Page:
I have a 15 year old cat that is having a terrible time with hairballs. I have switched to wet food thinking he might be able to get it down easier and keep it down. Should I still be giving him dry food too? He still throws up, but not nearly as much. Sometimes he will come up with a hairball that is 3-4 inches long. He won't eat the food if I put hairball medicine on it. Poor baby.
You need to brush or comb your cat as often as possible to get rid of excess hair, especially in the spring and summer when they are shedding the most.
It really helps a lot! (10/14/2009)
Our longhaired cat had an awful time with hairballs and the vet suggested mixing 1/4 teaspoon of mineral oil into his dry food with every feeding. Bert (the cat) didn't like the oil on his food at first, but when he was hungry enough he ate it and got used to it. The mineral oil worked. (10/14/2009)
The advice about combing or brushing is very important. When I had cats that would get hairballs, I found that rubbing a small amount of the hairball medicine that comes in a tube on the tops of both front paws worked great. Cats can't stand anything on their fur, so even though they didn't like doing it, they licked their paws clean! Just be sure to rub it in and not use too much because sometimes they'll try to shake it off. Hope this helps. (10/15/2009)
Considering that you already brush your kitty and his advanced age, kitty may be losing more fur than when he was younger. If the home remedies do not work ask his vet what he should have to slow shedding. Good luck and give kitty love for me! (10/15/2009)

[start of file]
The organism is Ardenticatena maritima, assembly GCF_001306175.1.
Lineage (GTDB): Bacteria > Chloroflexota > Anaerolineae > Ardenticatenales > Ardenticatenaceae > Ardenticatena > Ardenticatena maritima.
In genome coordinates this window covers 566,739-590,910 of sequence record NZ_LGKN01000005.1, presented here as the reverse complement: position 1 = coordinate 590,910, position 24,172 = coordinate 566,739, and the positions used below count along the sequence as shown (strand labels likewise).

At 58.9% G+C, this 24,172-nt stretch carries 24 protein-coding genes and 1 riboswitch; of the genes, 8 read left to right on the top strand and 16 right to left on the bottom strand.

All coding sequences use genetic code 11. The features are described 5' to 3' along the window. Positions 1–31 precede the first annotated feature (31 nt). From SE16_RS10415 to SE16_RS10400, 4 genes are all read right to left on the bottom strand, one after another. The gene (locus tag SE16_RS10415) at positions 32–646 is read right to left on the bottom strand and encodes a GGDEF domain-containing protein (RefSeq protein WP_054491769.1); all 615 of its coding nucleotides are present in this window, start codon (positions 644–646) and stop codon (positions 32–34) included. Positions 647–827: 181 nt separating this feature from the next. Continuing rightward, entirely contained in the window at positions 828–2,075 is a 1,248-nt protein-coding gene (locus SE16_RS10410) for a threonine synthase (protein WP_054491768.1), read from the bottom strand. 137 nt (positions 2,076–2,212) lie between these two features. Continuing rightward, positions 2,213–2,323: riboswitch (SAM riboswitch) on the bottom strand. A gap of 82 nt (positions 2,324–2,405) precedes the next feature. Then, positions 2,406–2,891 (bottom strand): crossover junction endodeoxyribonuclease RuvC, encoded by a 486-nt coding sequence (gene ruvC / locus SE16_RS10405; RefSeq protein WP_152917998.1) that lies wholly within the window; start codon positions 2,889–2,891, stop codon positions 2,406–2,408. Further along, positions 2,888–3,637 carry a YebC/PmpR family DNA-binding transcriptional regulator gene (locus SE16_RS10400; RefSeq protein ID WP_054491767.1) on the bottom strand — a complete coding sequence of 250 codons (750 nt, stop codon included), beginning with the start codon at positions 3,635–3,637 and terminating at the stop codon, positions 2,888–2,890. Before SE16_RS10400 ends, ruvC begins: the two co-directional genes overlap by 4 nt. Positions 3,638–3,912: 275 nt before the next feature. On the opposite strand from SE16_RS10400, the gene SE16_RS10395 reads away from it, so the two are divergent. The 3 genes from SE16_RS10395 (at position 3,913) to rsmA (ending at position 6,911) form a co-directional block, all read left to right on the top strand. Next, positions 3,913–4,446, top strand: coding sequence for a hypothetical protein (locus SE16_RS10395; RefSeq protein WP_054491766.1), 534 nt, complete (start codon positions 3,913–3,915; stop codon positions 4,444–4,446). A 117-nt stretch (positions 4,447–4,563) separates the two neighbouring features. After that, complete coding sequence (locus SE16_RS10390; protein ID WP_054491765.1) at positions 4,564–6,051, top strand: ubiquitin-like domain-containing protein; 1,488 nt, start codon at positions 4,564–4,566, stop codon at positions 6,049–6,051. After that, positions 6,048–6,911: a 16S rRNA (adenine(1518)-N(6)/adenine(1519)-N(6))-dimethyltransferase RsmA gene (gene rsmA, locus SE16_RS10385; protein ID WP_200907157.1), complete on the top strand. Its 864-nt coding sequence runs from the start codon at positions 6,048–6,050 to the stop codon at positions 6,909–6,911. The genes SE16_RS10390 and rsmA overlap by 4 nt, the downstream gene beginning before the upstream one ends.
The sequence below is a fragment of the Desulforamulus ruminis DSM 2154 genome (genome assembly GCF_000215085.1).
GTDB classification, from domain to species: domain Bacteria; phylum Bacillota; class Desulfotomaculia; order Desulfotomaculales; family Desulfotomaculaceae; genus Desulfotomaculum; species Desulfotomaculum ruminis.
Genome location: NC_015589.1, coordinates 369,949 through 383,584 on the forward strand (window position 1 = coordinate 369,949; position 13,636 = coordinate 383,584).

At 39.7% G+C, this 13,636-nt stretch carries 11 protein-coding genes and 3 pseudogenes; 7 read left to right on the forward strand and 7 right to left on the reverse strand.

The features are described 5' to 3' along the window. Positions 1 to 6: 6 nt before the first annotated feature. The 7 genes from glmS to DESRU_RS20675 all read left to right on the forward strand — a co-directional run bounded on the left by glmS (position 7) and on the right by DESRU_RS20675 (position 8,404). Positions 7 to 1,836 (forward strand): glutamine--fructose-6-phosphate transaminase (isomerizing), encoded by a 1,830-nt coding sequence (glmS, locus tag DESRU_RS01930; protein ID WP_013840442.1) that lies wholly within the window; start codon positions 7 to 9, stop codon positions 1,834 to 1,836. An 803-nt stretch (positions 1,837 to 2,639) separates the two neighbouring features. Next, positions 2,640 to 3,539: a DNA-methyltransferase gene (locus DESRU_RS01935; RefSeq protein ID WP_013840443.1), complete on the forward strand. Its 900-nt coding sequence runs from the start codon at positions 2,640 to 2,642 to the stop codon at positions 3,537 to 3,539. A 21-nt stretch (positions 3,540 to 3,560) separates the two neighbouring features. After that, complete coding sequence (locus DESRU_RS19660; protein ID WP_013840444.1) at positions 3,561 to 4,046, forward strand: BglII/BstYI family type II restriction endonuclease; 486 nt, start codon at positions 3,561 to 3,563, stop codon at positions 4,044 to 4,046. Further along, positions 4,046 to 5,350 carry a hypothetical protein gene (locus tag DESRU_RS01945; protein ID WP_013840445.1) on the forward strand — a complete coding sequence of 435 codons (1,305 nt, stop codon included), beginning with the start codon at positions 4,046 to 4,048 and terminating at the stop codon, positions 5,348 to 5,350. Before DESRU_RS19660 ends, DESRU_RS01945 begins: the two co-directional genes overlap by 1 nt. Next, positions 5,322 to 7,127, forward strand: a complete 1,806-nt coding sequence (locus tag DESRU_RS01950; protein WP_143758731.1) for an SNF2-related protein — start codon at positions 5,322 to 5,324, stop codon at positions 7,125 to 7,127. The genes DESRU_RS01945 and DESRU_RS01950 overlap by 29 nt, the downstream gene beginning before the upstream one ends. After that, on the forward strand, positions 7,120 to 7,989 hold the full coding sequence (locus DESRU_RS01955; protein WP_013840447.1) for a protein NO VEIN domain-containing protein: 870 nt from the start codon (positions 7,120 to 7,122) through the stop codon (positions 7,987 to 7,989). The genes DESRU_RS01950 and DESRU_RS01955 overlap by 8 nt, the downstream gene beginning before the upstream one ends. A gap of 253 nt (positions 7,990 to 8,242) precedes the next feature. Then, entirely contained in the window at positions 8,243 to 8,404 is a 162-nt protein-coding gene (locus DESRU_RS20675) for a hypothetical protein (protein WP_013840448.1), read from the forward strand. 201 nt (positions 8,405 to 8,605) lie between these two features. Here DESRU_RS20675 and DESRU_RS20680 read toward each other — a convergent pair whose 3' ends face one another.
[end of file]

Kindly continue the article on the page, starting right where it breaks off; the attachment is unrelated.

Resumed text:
I've always given any baby I have both a small can of food each day and dry food to let them choose what they want. Each baby is different.
The fur balls are probably more troublesome now because of advanced age and your baby just doesn't groom itself as much, just as what happens with we humans.
The one thing I do is give my baby a heaping teaspoon or two of either sour cream or cream cheese as a treat each morning. She loves the treat and she, who used to throw up fur balls all the time, has not done so since I started giving her this daily treat. Hope this information is helpful for you. (10/15/2009)
I had to switch recently to all canned food because one of my male cats was having urinary troubles. Within a week to ten days I noticed all the cats getting up their fur balls, and one even passed one in the litter box. I also rinse the can and pour it on their food so he gets more water in him. It wasn't what I was expecting, but it was a positive side effect. (10/16/2009)
Don't be afraid of the plain, unscented petroleum jelly. It is the only thing my cat would take for hair balls, in fact she loved just licking a little off my finger every couple of days. My cat preferred Vaseline brand as when I tried the cheaper stuff she did not like the stronger smell. Also if you read the ingredients on most hairball remedies it is mostly petroleum jelly! (10/16/2009)
I was just looking online for remedies and found: 1 tsp. of canned pumpkin or baby food squash will help. And, mineral oil can deplete vitamin A. Also, 1/2 tsp. of butter 2 to 3 times a week was another remedy. (11/16/2009)
You know, I just realized that I didn't mention that it would also be of great help for you to brush your fur baby twice a day which would remove even more of the fur instead of him ingesting it :-o Cats groom themselves at least a couple of times in a day so it makes sense to me that they do it for a reason. Sorry I forgot to write that before :-( (11/17/2009)
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